4-H Fix: Hall of Fame, 4-H Style
Hall of Fame, 4-H Style
By Ron Drum, Statewide 4-H Program Professional/Associate Director 4-H Resource Development
If you are a dyed-in-the-wool 4-H’er, there are few 4-H experiences that rise to match that of turning off of Connecticut Avenue in Chevy Chase, MD and driving up the National 4-H Center’s driveway toward J.C. Penney Hall. Ask any 4-H’er who has attended CWF! They’ll tell you! But to be going there to attend the National Association of Extension 4-H Agent’s National 4-H Hall of Fame Laureate Induction Ceremony is icing on the cake!
The National 4-H Hall of Fame is the home of all of those the 4-H Community deems to be so special to the 4‑H movement that their memory needs to be enshrined. Including the 16 in the Class of 2016, there are now 346 individuals so enshrined. The “hall” itself, is a searchable web-based database anyone with an internet connection can visit. If you’d like, visit the National 4-H Hall of Fame page on the National Association of Extension 4-H Agents (NAE4-HA) website.
I just returned from there. Not the website, the National 4-H Center. I had been invited to attend the induction ceremony of my former supervisor, Dr. Eddie L. Locklear!
If you want to know more about Eddie, you can now read all about him in the National 4-H Hall of Fame! If you do read about him, you’ll learn that he is from North Carolina but don’t hold that against him. He and his wife, Brenda, visited Maine in April and, since it didn’t snow in April this year, they enjoyed it a great deal.
Eddie said they had come to visit me, but I actually think it was for the lobsters we had in Bar Harbor. They’d never had Maine lobsters before, but, again, don’t hold that against them. After all, they did drive all the way up to Bangor (which is a lot further north in Maine than many people from away get!), met the Bangor Police Duck of Justice, and got their picture taken with Paul Bunyan!
Another friend of mine in the Hall of Fame is Dan Tabler. The Hall was his idea. He started talking about it back in 1977. They finally decided to establish the Hall in 2002, I think just to shut him up! Actually, it was the perfect way to celebrate the 100th anniversary of the 4-H movement. So, since it was there, it was only right to enshrine Dan in it! Truth be told, his idea or not, Dan belongs in a national 4-H Hall of Fame! I know. I had the privilege to work with Dan on a number of projects, one being the 4-H stories book “4-H Stories From the Heart.”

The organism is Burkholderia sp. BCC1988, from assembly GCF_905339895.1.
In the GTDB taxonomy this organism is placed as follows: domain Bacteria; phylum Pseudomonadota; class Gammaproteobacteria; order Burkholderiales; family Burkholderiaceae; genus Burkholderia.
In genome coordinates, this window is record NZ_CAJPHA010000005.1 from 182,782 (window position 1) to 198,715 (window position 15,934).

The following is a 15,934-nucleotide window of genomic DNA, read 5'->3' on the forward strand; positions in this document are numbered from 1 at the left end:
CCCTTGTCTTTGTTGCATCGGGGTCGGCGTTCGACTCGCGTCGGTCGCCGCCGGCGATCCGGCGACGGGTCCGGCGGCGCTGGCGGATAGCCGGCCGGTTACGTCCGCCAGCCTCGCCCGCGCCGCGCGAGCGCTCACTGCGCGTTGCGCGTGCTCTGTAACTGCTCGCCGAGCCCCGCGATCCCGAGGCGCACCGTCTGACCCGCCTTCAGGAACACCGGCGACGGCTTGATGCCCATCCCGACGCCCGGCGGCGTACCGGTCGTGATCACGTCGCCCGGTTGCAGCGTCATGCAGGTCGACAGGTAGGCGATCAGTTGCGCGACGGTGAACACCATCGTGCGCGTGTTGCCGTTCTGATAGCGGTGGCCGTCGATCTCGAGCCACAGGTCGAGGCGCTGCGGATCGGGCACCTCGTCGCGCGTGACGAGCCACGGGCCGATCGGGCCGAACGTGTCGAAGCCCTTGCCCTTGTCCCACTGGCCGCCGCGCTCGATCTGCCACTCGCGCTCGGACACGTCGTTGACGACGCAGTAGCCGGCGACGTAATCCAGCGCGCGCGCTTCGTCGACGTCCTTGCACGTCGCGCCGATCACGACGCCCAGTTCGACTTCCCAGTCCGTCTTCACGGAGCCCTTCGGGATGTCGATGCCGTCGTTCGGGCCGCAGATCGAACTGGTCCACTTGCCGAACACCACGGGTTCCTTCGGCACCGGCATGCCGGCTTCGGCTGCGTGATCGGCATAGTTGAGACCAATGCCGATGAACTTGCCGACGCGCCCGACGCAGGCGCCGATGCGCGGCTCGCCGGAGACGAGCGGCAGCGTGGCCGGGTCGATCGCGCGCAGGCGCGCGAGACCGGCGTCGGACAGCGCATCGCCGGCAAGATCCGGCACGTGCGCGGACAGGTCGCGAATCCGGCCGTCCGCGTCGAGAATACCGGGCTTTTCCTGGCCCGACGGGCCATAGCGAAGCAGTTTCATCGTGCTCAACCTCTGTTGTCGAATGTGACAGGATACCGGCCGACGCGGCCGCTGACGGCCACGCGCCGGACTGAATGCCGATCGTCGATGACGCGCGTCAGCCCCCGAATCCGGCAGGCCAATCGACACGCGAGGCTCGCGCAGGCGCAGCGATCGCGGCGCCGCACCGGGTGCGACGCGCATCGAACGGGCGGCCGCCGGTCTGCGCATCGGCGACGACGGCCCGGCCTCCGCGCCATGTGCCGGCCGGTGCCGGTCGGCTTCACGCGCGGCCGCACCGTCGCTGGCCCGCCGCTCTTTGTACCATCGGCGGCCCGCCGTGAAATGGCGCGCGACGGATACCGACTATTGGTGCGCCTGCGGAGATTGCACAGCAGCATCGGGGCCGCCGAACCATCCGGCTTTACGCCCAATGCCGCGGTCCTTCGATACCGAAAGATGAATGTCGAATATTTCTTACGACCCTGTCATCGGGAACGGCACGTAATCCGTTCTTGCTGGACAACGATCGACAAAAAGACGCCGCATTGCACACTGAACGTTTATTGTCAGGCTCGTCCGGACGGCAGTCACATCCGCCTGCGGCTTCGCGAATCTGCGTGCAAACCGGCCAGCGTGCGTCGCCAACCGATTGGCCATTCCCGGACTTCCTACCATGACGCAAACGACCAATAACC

If you get a chance to read that book, you’ll find a story on page 179 written by two sisters from West Paris, Maine. If the story sounds familiar, it means you read about them in my first blog “Scrambling to Change the World.”
It is great fun to be able to say that I know, or knew, a few of the Laurates; ok, 55, but who’s counting? One you may know is Harold Brown, better known as “Brownie”! He was inducted in 2005.
I first met Brownie in 1992. I was looking for a new job so I answered an ad I saw in the Boston Globe for a State 4-H Events Coordinator at the University of Maine. The UMaine State 4-H Office was seeking someone to coordinate all their statewide 4-H events and out-of-state trips, which, by the way, included all the animal science commodity committees. Not knowing what I was getting into, I applied. Brownie and Thea Cloutier, State 4-H Administrator at the time, invited me for an interview and then offered me the job.
Famous for welcoming people with a hearty, burley, Downeast-twinged, “Well, hello there big fella’!” followed by an engulfing bear (or should I say Brownie) hug, Brownie welcomed me to the staff no different! We worked side by side until he retired in 1996 and then continued on as a volunteer working with the Pine Tree State 4-H Foundation, now known simply as Maine 4-H Foundation.
Brownie grew up in the 1930s roaming the mountains of Rumford, Maine. When World War II broke out he was still too young to serve, but he was able to enlist in the Navy for service in Korea serving as a Corpsman in the Marines. Taking advantage of the GI Bill, upon receiving his discharge Brownie enrolled in the University of Maine graduating with a Bachelor of Science degree in Education in 1961. Knowing he wanted to help people, he put his new degree to work by beginning his career as the Agricultural Extension Agent in Waldo County. As the Ag Agent, Brownie earned both the National Association of County Agricultural Agents Achievement Award and Distinguished Service Award.
Recognizing his ability with people, in 1969 Brownie was asked to take on the role of County 4-H Agent in which he served for 10 years until his services were required at the State 4-H Office. Moving to the Orono office in 1979 he was elevated to State 4-H Program Coordinator in 1981. Recognizing the importance of a strong 4-H Club base to the 4‑H Program, Brownie worked hard to maintain 4-H Clubs in Maine in the 1980s. Understanding the role National 4-H Congress plays in the 4-H programs across the country, he worked hard to keep National 4-H Congress alive in the 1990s. Understanding the importance of people connecting on a one-on-one basis to establishing world peace and understanding, he worked hard in the 1990s into the early 2000s to keep 4-H International programs active in Maine.